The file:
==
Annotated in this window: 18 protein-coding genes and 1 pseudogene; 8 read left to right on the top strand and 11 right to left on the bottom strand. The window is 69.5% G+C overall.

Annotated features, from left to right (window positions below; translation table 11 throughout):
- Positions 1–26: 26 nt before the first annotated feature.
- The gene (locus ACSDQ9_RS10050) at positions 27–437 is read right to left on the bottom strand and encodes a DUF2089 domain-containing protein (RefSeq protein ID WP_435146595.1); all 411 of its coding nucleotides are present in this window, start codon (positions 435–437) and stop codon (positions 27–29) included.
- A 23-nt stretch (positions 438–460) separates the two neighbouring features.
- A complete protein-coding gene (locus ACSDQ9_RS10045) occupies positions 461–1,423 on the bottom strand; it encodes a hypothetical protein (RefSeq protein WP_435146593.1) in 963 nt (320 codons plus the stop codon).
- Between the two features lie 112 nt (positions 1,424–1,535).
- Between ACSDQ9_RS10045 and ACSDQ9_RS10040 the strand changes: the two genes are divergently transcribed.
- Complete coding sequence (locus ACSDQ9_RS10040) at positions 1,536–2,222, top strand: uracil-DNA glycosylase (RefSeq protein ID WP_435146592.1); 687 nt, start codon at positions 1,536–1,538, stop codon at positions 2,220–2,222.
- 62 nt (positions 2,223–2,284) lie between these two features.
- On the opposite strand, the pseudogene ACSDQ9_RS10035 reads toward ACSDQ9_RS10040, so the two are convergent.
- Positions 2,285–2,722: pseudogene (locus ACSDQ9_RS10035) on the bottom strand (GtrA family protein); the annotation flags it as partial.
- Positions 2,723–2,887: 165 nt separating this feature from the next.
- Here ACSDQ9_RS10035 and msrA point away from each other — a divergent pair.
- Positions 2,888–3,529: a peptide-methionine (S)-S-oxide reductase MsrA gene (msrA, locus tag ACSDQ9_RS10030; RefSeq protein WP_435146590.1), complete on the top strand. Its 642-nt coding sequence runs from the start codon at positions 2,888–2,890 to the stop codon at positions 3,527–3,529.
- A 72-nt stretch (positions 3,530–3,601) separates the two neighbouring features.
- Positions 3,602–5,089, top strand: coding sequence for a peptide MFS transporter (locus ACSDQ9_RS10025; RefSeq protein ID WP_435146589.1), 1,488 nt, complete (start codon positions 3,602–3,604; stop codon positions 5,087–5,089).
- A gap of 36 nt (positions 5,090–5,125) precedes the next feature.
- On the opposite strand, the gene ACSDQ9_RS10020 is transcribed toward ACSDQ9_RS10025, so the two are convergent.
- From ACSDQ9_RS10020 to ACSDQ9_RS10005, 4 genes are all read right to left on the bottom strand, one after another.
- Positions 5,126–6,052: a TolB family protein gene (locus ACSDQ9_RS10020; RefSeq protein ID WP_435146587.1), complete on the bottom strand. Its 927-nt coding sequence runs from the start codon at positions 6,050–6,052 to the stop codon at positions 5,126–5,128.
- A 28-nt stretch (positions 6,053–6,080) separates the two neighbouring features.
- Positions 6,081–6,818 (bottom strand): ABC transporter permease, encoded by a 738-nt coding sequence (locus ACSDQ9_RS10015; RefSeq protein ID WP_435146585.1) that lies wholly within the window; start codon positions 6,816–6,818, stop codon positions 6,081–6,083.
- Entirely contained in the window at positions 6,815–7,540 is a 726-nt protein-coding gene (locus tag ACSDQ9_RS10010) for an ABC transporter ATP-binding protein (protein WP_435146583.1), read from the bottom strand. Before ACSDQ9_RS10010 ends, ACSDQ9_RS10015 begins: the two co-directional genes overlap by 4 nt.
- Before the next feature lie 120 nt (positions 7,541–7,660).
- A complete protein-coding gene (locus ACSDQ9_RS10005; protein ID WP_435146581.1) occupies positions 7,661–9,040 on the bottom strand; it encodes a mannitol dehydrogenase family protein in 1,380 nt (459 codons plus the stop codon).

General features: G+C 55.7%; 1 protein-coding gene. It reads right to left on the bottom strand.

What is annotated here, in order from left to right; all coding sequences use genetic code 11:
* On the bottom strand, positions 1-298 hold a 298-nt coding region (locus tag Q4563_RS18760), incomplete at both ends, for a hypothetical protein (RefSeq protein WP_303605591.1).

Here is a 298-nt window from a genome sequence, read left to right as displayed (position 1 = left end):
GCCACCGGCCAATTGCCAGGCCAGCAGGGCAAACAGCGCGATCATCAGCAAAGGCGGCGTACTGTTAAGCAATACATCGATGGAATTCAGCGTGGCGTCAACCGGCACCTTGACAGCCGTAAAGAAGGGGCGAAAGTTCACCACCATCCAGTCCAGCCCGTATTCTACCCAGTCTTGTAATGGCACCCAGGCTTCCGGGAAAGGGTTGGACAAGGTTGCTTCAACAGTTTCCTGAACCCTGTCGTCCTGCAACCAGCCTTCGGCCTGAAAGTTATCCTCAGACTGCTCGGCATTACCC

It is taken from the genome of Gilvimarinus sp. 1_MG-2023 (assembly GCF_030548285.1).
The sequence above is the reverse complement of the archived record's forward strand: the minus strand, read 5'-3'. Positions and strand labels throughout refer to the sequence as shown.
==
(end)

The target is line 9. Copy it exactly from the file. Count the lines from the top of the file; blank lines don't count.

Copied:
- Complete coding sequence (locus ACSDQ9_RS10040) at positions 1,536–2,222, top strand: uracil-DNA glycosylase (RefSeq protein ID WP_435146592.1); 687 nt, start codon at positions 1,536–1,538, stop codon at positions 2,220–2,222.